We are pleased to announce that the File Fabric has been added as an Rclone connector in the newly released 1.54 version of Rclone.
Rclone is a free open source command line tool that works across Windows, Mac and Linux to sync and work with remotely stored files.
The help pages for the File Fabric and Rclone can be found here.
Let’s take a look at Rclone by installing it, in this case on a Linux system via the terminal:
curl https://rclone.org/install.sh | sudo bash
Once installed Rclone can be configured by running the Rclone configuration:
and stepping through the wizard of which the first step is to start the process of adding a new ‘remote’ (the storage connector you are working with, in this case the File Fabric) with the first step being to name the remote that you are adding.
You can name the remote anything you want but you should ideally make it a single word such, for example, ‘JimEFFUS‘ – representing the name of the user account, the abbreviation for the Enterprise File Fabric, and that it is for the US service.
Once name you will be ask to choose the remote you wish to work with and presented with a list to choose from:
In the current release of Rclone (1.54) the File Fabric is number 12.
You will then be asked to nominate the endpoint you wish to connect to. If you are using the US or EU hosted service you can choose option 1 or 2. If you have an enterprise on-premises version of the File Fabric you can choose option 3 and define your own end-point.
The next step is to define a folder ID and unless you wish Rclone to be targeted to specific folder you should leave this blank.
Lastly you will be asked for a secure authentication token to enable Rclone to communicate with the File Fabric. You can obtain this by logging into your File Fabric account and navigating to the Dashboard and clicking on the ‘My Authentication tokens‘ ‘Manage‘ button.
In the resultant screen choose to create a new token and name it Rclone.
(If you wish to remove authorisation at any point you can return to this screen and delete the authentication token name Rclone.)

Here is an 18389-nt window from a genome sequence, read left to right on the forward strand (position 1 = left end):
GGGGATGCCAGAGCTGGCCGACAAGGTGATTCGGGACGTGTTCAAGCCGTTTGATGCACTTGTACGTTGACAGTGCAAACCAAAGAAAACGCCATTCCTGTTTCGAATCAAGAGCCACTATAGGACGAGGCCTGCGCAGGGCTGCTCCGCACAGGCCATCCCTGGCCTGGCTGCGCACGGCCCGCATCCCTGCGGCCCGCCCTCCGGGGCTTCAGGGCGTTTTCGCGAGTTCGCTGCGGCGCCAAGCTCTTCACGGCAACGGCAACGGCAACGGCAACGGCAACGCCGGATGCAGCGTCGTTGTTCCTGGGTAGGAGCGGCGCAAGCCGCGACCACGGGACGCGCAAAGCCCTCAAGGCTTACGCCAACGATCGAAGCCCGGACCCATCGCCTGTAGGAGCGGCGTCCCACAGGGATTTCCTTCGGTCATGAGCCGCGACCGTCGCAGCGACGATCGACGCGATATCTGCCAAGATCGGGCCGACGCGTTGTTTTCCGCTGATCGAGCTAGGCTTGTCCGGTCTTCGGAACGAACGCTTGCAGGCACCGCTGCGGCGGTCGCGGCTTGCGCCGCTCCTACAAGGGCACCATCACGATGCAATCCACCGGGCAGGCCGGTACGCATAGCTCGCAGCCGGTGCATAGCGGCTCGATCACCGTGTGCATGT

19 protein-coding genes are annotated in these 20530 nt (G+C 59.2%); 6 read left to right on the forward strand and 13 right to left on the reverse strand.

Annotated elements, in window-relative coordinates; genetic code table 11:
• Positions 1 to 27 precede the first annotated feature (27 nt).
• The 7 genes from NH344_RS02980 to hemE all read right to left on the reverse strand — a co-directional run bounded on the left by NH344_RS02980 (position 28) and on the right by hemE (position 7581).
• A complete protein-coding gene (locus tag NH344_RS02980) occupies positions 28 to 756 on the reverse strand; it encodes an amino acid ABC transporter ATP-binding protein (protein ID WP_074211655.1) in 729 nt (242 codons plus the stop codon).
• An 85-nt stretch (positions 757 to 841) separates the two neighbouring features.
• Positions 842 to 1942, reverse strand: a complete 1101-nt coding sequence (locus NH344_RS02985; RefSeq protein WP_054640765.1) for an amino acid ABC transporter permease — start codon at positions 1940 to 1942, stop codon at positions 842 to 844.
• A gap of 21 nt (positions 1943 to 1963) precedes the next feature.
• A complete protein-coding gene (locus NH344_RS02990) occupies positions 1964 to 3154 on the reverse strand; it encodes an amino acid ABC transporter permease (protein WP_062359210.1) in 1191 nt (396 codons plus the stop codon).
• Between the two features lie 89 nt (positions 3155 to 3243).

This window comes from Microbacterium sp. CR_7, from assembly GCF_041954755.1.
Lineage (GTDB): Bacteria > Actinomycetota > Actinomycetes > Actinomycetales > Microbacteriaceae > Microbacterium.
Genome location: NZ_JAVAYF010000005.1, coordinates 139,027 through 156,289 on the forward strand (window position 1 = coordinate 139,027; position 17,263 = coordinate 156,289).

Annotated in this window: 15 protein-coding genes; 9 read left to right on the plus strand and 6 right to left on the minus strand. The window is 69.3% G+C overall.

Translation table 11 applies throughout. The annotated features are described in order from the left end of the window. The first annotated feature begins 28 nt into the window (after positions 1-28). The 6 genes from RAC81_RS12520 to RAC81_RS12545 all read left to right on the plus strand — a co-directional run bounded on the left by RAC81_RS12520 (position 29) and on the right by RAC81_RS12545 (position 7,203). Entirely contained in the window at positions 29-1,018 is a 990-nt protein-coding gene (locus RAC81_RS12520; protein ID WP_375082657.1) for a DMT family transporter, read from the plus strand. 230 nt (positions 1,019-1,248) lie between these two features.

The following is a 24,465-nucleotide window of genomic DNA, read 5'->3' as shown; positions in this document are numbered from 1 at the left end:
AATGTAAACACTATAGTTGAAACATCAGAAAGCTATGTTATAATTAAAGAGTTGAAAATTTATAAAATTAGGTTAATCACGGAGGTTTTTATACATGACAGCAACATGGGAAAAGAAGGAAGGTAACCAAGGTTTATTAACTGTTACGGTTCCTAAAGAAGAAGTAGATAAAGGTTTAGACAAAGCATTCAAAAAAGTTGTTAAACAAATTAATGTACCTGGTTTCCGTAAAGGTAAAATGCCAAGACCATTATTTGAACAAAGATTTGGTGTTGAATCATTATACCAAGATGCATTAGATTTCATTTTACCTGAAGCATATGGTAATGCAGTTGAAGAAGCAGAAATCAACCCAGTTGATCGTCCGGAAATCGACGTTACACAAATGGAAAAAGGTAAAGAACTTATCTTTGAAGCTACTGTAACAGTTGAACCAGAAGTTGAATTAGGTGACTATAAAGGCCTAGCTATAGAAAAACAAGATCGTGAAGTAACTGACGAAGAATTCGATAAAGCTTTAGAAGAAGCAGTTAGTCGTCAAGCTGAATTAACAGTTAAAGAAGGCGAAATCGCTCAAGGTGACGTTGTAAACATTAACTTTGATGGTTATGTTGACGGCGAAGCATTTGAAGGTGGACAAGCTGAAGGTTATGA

Once this is done have completed the wizard and you can choose ‘y’ to exit.
At this point you have a working Rclone installation that works with the File Fabric.
if you want to list all the directories under the root of your account type:
rclone lsf remotename:
**note that the remotename is the name of the remote as per the first step above and that is followed by a colon (:)
If you want to copy some files from a local folder names ‘docs’ into a File Fabric Directory called ‘archive’ you could issue the following command:
rclone copy /docs remotename:archive
As the File Fabric’s global file system is actually a representation of a storage resource the folder name of course be stored on whatever resource it is mapped to under the File Fabric ie. Amazon S3, Azure, SMB etc.
In some cases Rclone supports those storage clouds direct and indeed if you chose to upload the files direct the File Fabric’s indexer would pick those new files / folders / objects up and they would simply appear in the global file system. However if they are uploaded through the File Fabric the File Fabric’s even auditing / logging / PHI / Ransomware protection kicks in at the point of upload and works transparently against the new data, preventing the data being available as a data resource if issues are protected.
Rclone can also be useful for data that is already mapped via the File Fabric. For example it can be used to de-dupe. It can also be used to script interactions with Files and Objects available via the File Fabric, stream media, and much more.
We will highlight some of the ways that Rclone can be used with the File Fabric in some follow up blog post articles.by